Goodwill impairment is determined using a two-step process. The first step compares the fair value of a reporting unit with its carrying amount, including goodwill. If the fair value of a reporting unit exceeds its carrying amount, goodwill of the reporting unit is considered not impaired and the second step is unnecessary. If the carrying amount of a reporting unit exceeds its fair value, the second step is performed to measure the amount of impairment loss, if any. The second step compares the implied fair value of the reporting unit’s goodwill, calculated using the residual method, with the carrying amount of that goodwill. If the carrying amount of the goodwill exceeds the implied fair value, the excess is recognized as an impairment loss.
 
The impairment test for other intangible assets not subject to amortization consists of a comparison of the fair value of the intangible asset with its carrying value. If the carrying value of the intangible asset exceeds its fair value, the excess is recognized as an impairment loss.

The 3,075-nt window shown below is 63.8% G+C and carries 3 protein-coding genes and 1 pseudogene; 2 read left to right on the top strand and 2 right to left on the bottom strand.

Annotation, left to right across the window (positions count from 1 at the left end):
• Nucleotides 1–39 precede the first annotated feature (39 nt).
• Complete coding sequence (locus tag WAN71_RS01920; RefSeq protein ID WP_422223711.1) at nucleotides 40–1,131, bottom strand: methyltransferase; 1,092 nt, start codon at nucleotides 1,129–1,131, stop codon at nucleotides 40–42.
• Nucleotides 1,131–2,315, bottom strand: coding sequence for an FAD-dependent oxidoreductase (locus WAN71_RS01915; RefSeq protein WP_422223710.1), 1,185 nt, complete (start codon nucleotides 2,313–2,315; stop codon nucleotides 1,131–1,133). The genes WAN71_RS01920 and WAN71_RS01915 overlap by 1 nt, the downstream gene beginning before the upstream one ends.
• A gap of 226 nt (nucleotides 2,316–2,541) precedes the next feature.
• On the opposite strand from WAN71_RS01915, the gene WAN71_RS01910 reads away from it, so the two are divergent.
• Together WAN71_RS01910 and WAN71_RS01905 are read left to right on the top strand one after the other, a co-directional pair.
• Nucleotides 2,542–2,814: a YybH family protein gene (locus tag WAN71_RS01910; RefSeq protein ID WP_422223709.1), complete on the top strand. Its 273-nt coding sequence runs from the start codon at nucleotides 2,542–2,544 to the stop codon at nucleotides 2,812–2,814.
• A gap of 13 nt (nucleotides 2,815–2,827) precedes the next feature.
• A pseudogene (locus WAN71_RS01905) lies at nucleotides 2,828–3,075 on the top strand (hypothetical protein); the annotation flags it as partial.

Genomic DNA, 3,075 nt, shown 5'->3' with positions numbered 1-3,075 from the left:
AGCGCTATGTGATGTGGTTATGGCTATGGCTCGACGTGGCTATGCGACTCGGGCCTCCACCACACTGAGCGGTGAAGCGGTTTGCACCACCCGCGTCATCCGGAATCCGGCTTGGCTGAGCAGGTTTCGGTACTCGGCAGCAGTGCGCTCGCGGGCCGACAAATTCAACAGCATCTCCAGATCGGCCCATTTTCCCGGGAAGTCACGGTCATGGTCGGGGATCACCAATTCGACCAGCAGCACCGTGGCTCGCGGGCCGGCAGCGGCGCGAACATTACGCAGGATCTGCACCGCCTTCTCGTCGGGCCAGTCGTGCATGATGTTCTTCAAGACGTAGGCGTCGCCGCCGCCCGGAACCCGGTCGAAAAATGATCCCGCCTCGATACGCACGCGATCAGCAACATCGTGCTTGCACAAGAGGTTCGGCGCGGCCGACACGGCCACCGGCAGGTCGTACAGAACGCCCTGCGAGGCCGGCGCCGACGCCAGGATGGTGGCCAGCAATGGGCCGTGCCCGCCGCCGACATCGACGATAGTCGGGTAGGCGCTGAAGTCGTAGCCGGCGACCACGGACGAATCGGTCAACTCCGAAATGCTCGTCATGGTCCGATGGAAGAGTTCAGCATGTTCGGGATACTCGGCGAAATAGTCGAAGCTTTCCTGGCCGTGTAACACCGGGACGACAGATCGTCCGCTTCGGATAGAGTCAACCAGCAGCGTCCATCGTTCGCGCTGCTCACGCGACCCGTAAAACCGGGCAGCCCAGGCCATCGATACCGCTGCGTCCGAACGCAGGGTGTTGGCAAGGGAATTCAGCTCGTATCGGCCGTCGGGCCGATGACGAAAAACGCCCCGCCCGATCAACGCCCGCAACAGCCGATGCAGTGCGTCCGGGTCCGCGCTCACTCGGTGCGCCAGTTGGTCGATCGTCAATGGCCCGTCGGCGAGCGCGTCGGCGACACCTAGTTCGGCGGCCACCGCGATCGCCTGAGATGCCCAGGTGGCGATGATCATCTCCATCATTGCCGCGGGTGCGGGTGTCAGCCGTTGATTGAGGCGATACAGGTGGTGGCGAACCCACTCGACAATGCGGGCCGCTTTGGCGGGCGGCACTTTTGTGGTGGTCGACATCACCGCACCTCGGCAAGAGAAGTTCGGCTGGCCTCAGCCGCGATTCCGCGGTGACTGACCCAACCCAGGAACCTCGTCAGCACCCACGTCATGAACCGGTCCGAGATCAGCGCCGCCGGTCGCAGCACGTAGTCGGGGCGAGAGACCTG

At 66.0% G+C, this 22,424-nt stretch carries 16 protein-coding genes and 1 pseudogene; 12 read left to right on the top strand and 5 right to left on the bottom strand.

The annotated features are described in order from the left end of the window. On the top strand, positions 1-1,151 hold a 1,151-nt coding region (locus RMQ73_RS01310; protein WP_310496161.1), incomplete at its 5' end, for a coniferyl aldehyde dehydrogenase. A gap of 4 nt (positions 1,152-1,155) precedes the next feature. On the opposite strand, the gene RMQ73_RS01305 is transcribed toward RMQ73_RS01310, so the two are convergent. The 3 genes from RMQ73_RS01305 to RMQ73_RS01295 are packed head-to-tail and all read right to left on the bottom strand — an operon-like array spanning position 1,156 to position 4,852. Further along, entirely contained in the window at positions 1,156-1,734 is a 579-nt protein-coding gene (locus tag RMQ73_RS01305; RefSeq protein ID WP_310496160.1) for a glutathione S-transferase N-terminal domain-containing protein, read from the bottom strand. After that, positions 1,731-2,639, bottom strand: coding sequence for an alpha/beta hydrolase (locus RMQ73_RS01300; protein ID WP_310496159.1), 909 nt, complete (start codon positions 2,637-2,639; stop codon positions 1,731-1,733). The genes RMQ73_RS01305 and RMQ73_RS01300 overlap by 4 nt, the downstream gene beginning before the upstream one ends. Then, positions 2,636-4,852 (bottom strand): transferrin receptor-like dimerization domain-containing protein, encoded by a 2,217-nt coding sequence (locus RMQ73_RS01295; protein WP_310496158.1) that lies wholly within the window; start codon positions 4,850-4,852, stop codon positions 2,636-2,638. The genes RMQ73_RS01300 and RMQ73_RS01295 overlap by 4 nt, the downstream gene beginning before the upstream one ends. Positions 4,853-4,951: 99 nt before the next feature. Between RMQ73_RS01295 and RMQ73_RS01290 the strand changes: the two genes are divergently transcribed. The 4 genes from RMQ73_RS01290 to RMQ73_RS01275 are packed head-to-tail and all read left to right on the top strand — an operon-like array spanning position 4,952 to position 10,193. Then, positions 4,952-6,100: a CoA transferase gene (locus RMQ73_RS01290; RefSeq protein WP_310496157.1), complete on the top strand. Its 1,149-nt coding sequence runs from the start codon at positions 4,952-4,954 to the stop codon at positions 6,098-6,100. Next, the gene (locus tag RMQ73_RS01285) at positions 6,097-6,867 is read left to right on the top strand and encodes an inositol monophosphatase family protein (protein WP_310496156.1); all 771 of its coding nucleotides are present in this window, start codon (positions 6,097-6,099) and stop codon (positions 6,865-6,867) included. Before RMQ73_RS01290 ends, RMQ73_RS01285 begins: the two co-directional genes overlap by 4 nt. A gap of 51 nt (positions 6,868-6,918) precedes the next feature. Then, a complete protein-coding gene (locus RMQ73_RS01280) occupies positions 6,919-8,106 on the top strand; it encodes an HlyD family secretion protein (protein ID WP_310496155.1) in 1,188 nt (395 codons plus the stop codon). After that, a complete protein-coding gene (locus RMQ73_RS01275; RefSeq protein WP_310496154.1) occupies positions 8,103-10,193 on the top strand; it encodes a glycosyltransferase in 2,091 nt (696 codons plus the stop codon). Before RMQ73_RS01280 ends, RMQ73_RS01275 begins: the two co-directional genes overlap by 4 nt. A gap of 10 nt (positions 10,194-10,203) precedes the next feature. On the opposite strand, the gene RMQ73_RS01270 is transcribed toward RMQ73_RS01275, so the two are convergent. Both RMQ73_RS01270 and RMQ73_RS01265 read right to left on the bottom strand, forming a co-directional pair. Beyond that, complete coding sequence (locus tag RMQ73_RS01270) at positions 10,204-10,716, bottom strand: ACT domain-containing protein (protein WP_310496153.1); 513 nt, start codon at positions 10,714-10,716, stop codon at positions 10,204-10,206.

We completed our most recent impairment test as of October 1, 2007, which reflected no impairment of our franchise rights and goodwill.
 
Indefinite-lived
Intangibles







 



Our cable systems operate under non-exclusive franchises granted
by state and local governmental authorities for varying lengths
of time. We acquired these cable franchises through acquisitions
of cable systems and they were accounted for using the purchase
method of accounting. The value of a franchise is derived from
the economic benefits we receive from the right to solicit new
subscribers and to market new, advanced products and services.
We have concluded that our cable franchise rights have an
indefinite useful life since, among other things, there are no
legal, regulatory, contractual, competitive, economic or other
factors limiting the period over which these cable franchise
rights contribute to our revenues. Accordingly, with our
adoption of SFAS No. 142, “Goodwill and Other
Intangible Assets
,” we no longer amortize the cable
franchise rights and goodwill. Instead, such assets are tested
annually for impairment or more frequently if impairment
indicators arise.